TUCSON, Ariz. — Republican U.S. Rep. Martha McSally called on the national GOP to "grow a pair of ovaries" as she launched her Senate bid Friday, joining the race to replace retiring GOP Sen. Jeff Flake by embracing President Donald Trump and his outsider playbook in one of the nation's premier contests.
The 51-year-old retired Air Force combat pilot cast herself as a tough-talking outsider as she vowed to work closely with the Republican president to combat illegal immigration.
"There should be no sanctuary for anyone breaking our laws and harming our people," said McSally, wearing a military flight suit as she faced dozens of supporters in a Tucson airport hangar. "You better believe I will keep working with President Trump."
Like few others, the Arizona election is expected to showcase the feud between the Republican Party's establishment and its fiery anti-immigration wing in particular — all in a border state that features one of the nation's largest Hispanic populations.
The race will test the appeal of the Trump political playbook — which emphasizes the dangers of illegal immigration and demands border security above all else — in a state where nearly 1 in 3 residents is Hispanic and roughly 1 million are eligible to vote, according to the Pew Research Center.
McSally, a two-term congresswoman already backed by many GOP establishment leaders in Arizona and Washington, first announced her candidacy in a fiery video early Friday that touched on border security and Sharia law and featured Trump himself.
"Like our president, I'm tired of PC politicians and their BS excuses," McSally said. "I'm a fighter pilot and I talk like one."
"That's why I told Washington Republicans to grow a pair of ovaries and get the job done," she added.
After her Tucson appearance, McSally, the first female fighter pilot to fly a combat mission, boarded a World War II-era fighter plane that she was flying to Phoenix and Prescott for subsequent announcement events.
McSally enters a dynamic Republican primary field that features a nationally celebrated immigration hardliner, 85-year-old former Arizona Sheriff Joe Arpaio, who was pardoned by Trump last year after defying a judge's order to stop traffic patrols that targeted immigrants. The primary also includes former state Sen. Kelli Ward, an outspoken Trump advocate who was an early favorite of former Trump adviser Steve Bannon.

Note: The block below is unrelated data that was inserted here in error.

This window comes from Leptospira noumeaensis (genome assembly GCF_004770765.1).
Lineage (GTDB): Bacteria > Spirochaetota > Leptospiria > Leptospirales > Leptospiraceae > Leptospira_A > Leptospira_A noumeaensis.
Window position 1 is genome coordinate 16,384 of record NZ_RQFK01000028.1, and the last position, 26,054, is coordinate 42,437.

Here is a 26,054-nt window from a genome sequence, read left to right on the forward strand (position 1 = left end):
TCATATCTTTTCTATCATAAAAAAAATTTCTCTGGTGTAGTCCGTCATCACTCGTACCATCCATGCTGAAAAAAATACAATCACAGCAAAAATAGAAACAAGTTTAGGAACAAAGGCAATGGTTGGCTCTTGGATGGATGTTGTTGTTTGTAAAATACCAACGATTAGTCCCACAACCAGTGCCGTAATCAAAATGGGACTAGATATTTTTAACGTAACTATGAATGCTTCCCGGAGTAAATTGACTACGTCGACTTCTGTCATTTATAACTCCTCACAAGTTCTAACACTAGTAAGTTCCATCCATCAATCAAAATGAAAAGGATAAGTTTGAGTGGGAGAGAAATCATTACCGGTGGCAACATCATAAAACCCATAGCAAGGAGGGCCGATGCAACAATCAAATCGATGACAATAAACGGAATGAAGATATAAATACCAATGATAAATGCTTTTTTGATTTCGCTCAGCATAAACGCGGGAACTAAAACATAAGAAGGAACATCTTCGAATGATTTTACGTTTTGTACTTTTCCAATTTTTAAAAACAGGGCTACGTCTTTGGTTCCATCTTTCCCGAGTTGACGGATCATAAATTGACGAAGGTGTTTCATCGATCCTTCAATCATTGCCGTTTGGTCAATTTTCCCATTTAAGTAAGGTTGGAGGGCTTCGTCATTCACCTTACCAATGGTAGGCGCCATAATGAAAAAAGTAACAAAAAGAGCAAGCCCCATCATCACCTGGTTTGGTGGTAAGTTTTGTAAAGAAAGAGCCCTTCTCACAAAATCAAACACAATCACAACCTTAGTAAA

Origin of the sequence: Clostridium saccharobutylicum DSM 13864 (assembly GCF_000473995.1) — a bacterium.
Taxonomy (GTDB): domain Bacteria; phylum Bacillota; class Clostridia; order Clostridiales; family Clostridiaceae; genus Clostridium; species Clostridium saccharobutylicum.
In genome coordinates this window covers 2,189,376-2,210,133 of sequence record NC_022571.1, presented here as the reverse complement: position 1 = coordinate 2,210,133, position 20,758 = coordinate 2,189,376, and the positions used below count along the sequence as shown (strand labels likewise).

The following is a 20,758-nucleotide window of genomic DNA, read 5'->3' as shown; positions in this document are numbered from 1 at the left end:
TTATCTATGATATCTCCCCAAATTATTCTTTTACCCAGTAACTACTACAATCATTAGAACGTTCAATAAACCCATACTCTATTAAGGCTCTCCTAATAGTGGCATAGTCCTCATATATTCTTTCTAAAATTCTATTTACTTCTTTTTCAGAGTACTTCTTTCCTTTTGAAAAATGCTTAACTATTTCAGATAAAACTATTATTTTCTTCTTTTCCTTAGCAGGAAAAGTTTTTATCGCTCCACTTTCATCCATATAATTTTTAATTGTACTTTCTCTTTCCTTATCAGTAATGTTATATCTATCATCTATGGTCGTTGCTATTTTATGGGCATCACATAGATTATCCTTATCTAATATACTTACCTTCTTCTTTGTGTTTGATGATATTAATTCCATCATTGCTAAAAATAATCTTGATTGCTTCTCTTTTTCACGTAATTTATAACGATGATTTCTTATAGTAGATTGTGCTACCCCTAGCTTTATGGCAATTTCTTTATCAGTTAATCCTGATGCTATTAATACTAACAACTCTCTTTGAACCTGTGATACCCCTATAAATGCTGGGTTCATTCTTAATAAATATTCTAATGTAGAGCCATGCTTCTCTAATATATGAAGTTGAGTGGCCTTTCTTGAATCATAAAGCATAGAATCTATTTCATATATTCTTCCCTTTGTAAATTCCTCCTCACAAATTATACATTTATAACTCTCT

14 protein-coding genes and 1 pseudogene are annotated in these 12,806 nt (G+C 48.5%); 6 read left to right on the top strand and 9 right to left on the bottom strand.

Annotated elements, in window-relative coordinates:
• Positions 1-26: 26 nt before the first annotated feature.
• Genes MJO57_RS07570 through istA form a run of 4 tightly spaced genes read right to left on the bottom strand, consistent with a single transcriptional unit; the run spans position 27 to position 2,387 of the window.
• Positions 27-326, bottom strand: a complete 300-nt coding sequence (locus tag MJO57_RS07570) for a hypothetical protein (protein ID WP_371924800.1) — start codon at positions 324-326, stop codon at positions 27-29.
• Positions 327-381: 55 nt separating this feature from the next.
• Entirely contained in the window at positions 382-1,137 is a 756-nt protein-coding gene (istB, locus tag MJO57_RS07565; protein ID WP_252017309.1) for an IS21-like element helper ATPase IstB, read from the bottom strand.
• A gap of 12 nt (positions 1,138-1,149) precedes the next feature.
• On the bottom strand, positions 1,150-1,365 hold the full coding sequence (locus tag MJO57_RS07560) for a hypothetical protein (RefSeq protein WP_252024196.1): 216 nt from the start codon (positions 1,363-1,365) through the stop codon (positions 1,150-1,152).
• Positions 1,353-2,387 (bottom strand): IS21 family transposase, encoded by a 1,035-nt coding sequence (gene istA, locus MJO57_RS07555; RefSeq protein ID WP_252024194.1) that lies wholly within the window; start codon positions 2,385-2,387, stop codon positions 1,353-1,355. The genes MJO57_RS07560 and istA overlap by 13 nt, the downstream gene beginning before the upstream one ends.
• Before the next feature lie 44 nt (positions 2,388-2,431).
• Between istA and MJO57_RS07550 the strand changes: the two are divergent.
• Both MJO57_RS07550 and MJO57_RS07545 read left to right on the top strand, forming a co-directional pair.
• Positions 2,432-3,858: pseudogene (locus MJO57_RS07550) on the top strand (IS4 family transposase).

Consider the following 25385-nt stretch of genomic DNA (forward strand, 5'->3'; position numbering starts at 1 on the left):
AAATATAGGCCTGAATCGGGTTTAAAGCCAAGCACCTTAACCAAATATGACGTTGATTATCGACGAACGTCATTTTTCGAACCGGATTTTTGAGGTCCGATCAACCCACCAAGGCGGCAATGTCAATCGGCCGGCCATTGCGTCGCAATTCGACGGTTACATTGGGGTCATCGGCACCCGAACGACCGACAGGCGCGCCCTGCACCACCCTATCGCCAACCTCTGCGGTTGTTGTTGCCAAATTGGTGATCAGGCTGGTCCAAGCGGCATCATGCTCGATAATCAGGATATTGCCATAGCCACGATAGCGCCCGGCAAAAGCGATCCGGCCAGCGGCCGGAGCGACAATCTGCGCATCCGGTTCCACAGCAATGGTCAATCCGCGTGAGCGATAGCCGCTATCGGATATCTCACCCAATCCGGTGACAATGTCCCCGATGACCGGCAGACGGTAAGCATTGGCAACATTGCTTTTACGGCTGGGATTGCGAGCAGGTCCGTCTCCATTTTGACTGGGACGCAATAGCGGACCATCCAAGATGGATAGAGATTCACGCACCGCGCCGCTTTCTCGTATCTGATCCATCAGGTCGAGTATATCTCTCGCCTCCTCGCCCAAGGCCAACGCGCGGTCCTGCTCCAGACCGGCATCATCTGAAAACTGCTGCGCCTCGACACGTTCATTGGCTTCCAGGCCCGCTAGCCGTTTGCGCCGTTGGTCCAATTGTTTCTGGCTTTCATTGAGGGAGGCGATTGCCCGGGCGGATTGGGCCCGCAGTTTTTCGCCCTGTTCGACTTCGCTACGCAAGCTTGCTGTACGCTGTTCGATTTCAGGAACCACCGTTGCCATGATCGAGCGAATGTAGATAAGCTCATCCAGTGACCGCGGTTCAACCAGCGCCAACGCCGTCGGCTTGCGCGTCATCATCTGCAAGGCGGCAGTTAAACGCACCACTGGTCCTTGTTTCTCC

Despite the aggressive rhetoric in her announcement video, some of McSally's conservative critics dismiss her as an establishment favorite whose record doesn't match her tough talk.
She refused to endorse Trump in the 2016 presidential campaign, and she referred to his sexually predatory comments caught on the "Access Hollywood" tape as "disgusting."
Yet she has tacked right in recent months and aligned herself with Trump as the 2018 campaign season neared.
"Thank you, Mr. President," she wrote Friday morning, retweeting a post from the president that attacked Democrats who are contemplating a government shutdown to protect young immigrants known as "Dreamers." ''As we discussed on Tuesday, we won't allow our troops to be held hostage by DACA negotiations. Our military is relying on us."
McSally also co-sponsored an immigration plan released by House conservatives this week that would reduce legal immigration levels by 25 percent, block federal grants to sanctuary cities and restrict the number of relatives that immigrants already in the U.S. can bring here. The bill, which is unlikely to survive the GOP-controlled Senate, also provides temporary legal status for young immigrants enrolled in the Deferred Action for Childhood Arrivals, or DACA, program.
Democrats see Arizona as a rare opportunity to pick up a Senate seat in 2018 as their party struggles to defend vulnerable incumbents in several other Republican-leaning states. Trump won Arizona in 2016 by less than 4 points.
Democrats have another advantage: Their party's leading candidate, three-term incumbent Rep. Kyrsten Sinema, faces a relatively weak Democratic field, while McSally and her Republican opponents are expected to wage a bruising Republican contest until the state's late August primary elections.
But McSally avoids her Republican opponents altogether in her announcement video, focusing instead on her military service while adding a jab at Sharia law — a reference to her fight against a military policy that required female soldiers in some Muslim-majority countries to wear robes over their service uniforms.
"I absolutely refused to bow down to Sharia law," she said. "After eight years of fighting, I won my battle for the religious freedom of American servicewomen."
She added, "After taking on terrorists in combat, the liberals in the Senate won't scare me one bit."
While some Trump loyalists and conservative groups don't necessarily agree, McSally is viewed as the stronger Republican candidate in a general election in which successful candidates must extend their appeal beyond their party's most passionate voters.
Democrats, meanwhile, are practically giddy about what they view as a race to the right in the Republican field that could make it difficult for the primary winner to prevail in November.
"Whoever escapes the GOP primary in August, they will be held accountable for touting their radical stripes at every opportunity and willingness to take stances on issues that are simply out of touch with Arizonan voters," state Democratic Party spokesman Drew Anderson said.
This article was written by Bob Christie and Steve Peoples from The Associated Press and was legally licensed through the NewsCred publisher network. Please direct all licensing questions to firstname.lastname@example.org.